Dangerous Plants for People Prone to Allergy

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Hundreds of plant species release pollen every year to the air, which in many individuals cause allergic reactions. A fairly limited number of plants are responsible for itchy, snowy and watery eyes associated with hay fever. Some pollens, like ragweeds, can also survive through winter and cause devastation with immune systems throughout the year. All this pollen created a booming antihistamine and decongestant market but left millions of individuals with allergies to beg for help. Visit the Edmond allergy clinic as early as you detect the problems.

If you put any of those plants in your yard, you can expect more plant pollen and seasonal allergies.

Flowers or herbs

Amaranth, chrysanthemums, ordinary sunflowers, daisies, chamomile, goldenrod.

Shrubs or vines

Cypress, juniper, jasmine vine, wisteria.


This might be part of the problem if it is spring and you're sneezing. They grow in the continental U.S., except in the most southern and Western states, and their pollen can cause allergies.


These trees and brooms, including juniper and cypresses, exist about 70 different types and can cause significant allergy problems in some. Moreover, their season of pollen is too long. It starts in January and can pollen some of these trees and bushes up to May or June.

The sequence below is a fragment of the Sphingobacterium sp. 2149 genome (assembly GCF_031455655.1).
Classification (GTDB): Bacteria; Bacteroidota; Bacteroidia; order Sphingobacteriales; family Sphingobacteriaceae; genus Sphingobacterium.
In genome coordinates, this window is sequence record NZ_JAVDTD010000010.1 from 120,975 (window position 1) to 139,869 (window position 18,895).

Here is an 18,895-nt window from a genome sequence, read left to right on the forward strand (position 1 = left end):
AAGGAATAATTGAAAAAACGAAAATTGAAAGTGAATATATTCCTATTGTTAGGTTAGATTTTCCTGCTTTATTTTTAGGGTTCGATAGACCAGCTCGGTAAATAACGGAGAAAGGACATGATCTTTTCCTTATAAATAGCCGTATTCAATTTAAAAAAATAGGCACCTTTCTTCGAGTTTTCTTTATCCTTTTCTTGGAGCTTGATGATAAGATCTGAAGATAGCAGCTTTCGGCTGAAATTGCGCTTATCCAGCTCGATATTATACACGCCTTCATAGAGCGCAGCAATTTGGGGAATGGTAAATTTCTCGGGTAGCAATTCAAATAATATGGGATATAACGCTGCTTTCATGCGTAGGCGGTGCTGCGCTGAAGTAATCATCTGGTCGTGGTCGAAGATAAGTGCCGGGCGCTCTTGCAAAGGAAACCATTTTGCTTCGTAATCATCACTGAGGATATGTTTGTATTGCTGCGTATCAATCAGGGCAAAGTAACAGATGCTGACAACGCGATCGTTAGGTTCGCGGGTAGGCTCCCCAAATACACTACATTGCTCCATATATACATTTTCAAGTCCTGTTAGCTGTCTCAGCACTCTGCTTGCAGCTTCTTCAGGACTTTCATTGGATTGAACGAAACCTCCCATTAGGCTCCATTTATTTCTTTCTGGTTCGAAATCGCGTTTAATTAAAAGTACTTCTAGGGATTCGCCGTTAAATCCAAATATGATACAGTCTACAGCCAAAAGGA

This grows everywhere and could be North America's most common allergy trigger. Its pollen season lasts August to November, with the highest levels around the middle of September. On hot, dry, windy days it can be worse.


This weed throughout the United States makes pollen more in late summer and fall for most of the year. The stems are upright, woody, 2 to 7 meters high. You can also stick to your skin and cause an allergic reaction.


In the north of the continental U.S., this tree grows but the coldest and pollens in autumn.

Oak Tree


This tree grows throughout the country, and in spring it makes pollen. Many people are allergic to oak pollen, which can float a ton in the air because trees are frequent in residential zones and parks. Some people may experience severe reactions.


Pollen of the various kinds — Kentucky bluegrass is common — may cause severe allergies, especially in the summer when more occurs. It is found in most countries of the North, West, and South, but grows best in the cooler parts north of Georgia and west of Texas.


Johnson, Bermuda, June, fescue perennial rye, orchard, sweet vernal, salt grass, redtop, Timothy.


Cocklebur, Russian thistle, ragweed, sagebrush.


Begonia, iris, cactus, clematis, crocus, chenille, daffodil, dusty miller, geranium, hosta, impatiens, lily, verbena, pansy, columbine, petunia, periwinkle, rose, phlox,  snapdragon, salvia, thrift, tulip, zinnia.


Azalea, hibiscus, boxwood, viburnum, hydrangea.

The prevention of allergy triggers and medications over the counter can help to treat your symptoms of allergy. If you can't prevent allergy triggers or if counter-medicines won't do the job for you, please call your doctor at Edmond allergy clinic. You can ask an allergy expert to help you identify and develop a suitable treatment plan for your allergy triggers.

We are Oklahoma Otolaryngology Associates, LLC, an allergy clinic in Edmond where you can get the right treatment for any allergic reaction and associated symptoms.

**Disclaimer: The information on this page is not intended to be a doctor's advice, nor does it create any form of patient-doctor relationship.